Thursday, 30 July 2009

The Law Commssion get it wrong (updated x3)

As Eric Crampton points out over at Offsetting Behaviour the Wellington Wowsers Law Commission have released their report on the review of alcohol taxation and regulation and make much of the BERL report. As Eric also notes they get "independent" analysis on the report from Brian Easton. A bit like getting "independent" analysis of abortion from the Pope.

The Law Commission say this about the Burgess and Crampton reply to BERL:
The BERL report has been strongly criticised by two economists (Eric Crampton and Matt Burgess) on the grounds that BERL failed to include any of the economic benefits associated with alcohol consumption and also inflated the costs in a number of ways, including counting as a cost the money spent on alcohol that is consumed in such a way that it leads to alcohol-related harm.25 They concluded that the external costs of alcohol roughly match the amount currently collected by the alcohol excises. (Emphasis added.)
The bit in bold is just plain wrong since BERL did incorporate benefits and the way they did it is important for their result. Matt and Eric criticised BERL not for leaving out the benefits, but for including them wrongly! As Eric has written:
They say that we misinterpret their brief and consequently fault them for things that were never within their remit: specifically, that they do not include the benefits of alcohol.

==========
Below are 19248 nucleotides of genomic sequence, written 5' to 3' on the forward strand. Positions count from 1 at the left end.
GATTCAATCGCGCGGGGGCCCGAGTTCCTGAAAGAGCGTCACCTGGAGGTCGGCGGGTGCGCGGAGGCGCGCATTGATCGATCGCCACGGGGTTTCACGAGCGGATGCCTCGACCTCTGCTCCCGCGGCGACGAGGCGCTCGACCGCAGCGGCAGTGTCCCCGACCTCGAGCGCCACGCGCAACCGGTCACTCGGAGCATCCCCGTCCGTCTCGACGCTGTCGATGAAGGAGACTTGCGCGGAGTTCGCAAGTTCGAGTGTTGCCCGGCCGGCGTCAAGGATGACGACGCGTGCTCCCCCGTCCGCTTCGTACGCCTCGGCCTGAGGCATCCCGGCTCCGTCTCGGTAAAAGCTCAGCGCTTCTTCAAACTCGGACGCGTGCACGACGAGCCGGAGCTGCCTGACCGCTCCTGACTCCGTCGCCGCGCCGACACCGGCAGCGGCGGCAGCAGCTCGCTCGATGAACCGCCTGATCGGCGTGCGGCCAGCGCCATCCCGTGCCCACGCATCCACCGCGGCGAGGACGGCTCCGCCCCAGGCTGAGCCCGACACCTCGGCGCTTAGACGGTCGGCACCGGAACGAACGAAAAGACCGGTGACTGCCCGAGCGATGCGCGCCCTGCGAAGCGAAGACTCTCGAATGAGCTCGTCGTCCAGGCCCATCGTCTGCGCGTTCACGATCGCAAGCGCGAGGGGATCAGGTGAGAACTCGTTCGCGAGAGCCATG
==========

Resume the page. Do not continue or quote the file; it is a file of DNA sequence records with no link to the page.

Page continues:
It is certainly true that benefits were not within the RFP. We noted as much throughout our report, and in our executive summary. However, counting benefits as being precisely equal to zero is what allows BERL to count private costs as social costs. As BERL correctly notes at page 173 of their report: (Emphasis added.)
When measuring the social cost of harmful AOD use, known private costs should generally be excluded…because private costs are offset by private benefits, so there is no net social cost
They there cite Collins and Lapsley, their primary source, as warning against the counting of private costs. They then go on:
In the case of harmful drug use, however, individual decisions are not necessarily made on a rational basis, that is, a decision where the consumer equates their costs and benefits. We argue that the consequences of irrational consumption decisions lead to private costs that are borne by the rest of society, and hence should be included as social costs… We assume that it is irrational to drink alcohol to a harmful level and that harmful alcohol use has zero private benefit.
Without that assumption, BERL could not count private costs as socially relevant. Their entire method hinges critically on that they have decided to assume zero gross benefits to drinkers of their drinking. So while benefits were outside of the RFP, they have taken a very strong position on the absence of benefits: a position without support in the economic literature. It consequently is fair game to critique BERL for counting the benefits as being equal to zero. And we do not understand how BERL can say with a straight face "we cannot accept criticism for not covering issues that were outside the project's brief" when their entire method is built on their having brought it into the project's brief.

If benefits are outside the remit, the proper approach is to consider only external costs. At minimum, BERL should have apportioned its cost tally between private and external costs. Instead, they termed all costs as social costs.
Update: BK Drinkwater on Hurly-BERLy Postscript: Law Commission Releases Issues Paper

Update 2: Not PC in not pleased by Unbridled wowserism

Update 3: Matt Nolan points out, correctly, that Private costs are not policy relevant

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